• Word count: 1591
  18. Explain how Mark shows the difference between Jesus and the Pharisees over the observance of the Sabbath

    In the Old Testament, the Sabbath is described as the seventh day, when God has completed the creation of the universe, because of this ''he blessed the seventh day and set it apart as a special day''. Genesis 2:1-3. Jesus was raised as a normal Jewish child, but as a man his divinity was recognised by many, and he began to develop his own opinions on the Jewish laws from what he thought or knew God would think about certain things.

    • Word count: 1992
  19. Roles of the synagogue.

    The synagogue is known as House of Assembly, 'Beit ha Knesset'. This reflects the fact that the synagogue is a place for Jewish people to meet together as a community. Jews share important facets of their lives with one another and achieve a great sense of community. Notice boards at the entrance of synagogues advertise forthcoming events such as lectures and outings. Social and cultural activities take place in the synagogue as well as charity events. In the Northwood Orthodox Synagogue, for example, there are social activities organised for 5-12 year olds such as 'The mum and toddler group', 'Bedtime stories in the Shul', 'Cubs' and 'Brownies'.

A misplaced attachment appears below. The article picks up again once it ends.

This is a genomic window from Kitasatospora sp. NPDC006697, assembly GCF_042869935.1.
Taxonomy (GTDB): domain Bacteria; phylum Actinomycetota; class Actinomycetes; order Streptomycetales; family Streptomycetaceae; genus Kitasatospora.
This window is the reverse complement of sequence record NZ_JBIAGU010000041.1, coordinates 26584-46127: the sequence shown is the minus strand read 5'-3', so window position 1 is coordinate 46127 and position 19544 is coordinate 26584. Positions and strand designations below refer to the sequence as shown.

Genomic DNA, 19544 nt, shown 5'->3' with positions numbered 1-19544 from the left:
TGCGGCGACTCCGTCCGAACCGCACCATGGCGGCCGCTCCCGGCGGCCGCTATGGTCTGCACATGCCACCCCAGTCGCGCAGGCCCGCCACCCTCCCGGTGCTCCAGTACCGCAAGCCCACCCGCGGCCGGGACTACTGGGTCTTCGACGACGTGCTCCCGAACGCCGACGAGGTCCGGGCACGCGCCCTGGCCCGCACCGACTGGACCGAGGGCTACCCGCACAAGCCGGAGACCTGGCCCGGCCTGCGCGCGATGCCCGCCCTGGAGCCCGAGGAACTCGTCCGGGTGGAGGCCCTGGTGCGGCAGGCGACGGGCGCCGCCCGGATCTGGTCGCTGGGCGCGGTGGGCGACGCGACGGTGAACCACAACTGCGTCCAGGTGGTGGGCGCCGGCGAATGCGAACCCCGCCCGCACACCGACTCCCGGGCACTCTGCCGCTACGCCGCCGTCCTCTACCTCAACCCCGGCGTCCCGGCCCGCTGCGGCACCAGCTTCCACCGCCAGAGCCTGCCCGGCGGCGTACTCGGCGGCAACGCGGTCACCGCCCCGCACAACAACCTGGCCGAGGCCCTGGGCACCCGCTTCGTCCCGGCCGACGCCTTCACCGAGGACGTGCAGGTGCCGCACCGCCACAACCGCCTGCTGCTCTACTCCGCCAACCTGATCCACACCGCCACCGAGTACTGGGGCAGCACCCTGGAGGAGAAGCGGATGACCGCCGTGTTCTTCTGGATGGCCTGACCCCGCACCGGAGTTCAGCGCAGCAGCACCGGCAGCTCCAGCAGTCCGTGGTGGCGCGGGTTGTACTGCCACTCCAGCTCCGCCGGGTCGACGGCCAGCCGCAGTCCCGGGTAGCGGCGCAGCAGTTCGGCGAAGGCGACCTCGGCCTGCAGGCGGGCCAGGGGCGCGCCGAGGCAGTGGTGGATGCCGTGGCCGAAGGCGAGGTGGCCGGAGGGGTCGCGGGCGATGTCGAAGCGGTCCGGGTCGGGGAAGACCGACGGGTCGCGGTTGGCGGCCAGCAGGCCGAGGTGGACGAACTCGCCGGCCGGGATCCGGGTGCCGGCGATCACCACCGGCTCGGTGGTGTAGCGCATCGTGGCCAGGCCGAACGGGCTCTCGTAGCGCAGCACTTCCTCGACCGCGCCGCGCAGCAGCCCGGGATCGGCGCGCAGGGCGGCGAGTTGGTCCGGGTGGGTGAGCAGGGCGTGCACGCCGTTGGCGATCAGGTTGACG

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  20. Describe some of the different ways in which Shabbat is observed in Jewish homes and the synagogue.

    No work can be done on Shabbat therefore all the food has to be prepared before hand as well as cleaning and tidying the house. People often find it difficult to understand the term 'work' on Shabbat as surely the rabbi is 'working' by leading the services in the Synagogue? However, some Jews will refrain from turning on light switches during Shabbat and it is therefore confusing as to what the term 'work' actually refers. The Hebrew term 'melachah' is often used instead which is simply a type of job, and on Shabbat there are 39 melachot that are forbidden.

    • Word count: 1460
  21. Select describe and explain the important ways in which an Orthodox Jewish family observes Shabbat.

    Jesus being a Jew himself was supposed to abide by the rules of the Sabbath and didn't but without getting bogged down on Jesus here, the Shabbat is literally known as a day of rest! The rest isn't optional but most Jews would do it any way as we will discuss later on! So that's the keywords understood a little more, now I should be able to put the keywords into use throughout the essay. It begins on Friday evening when the sunsets and night falls.

    • Word count: 1095
  22. Sabbath, Jewish Day of Rest.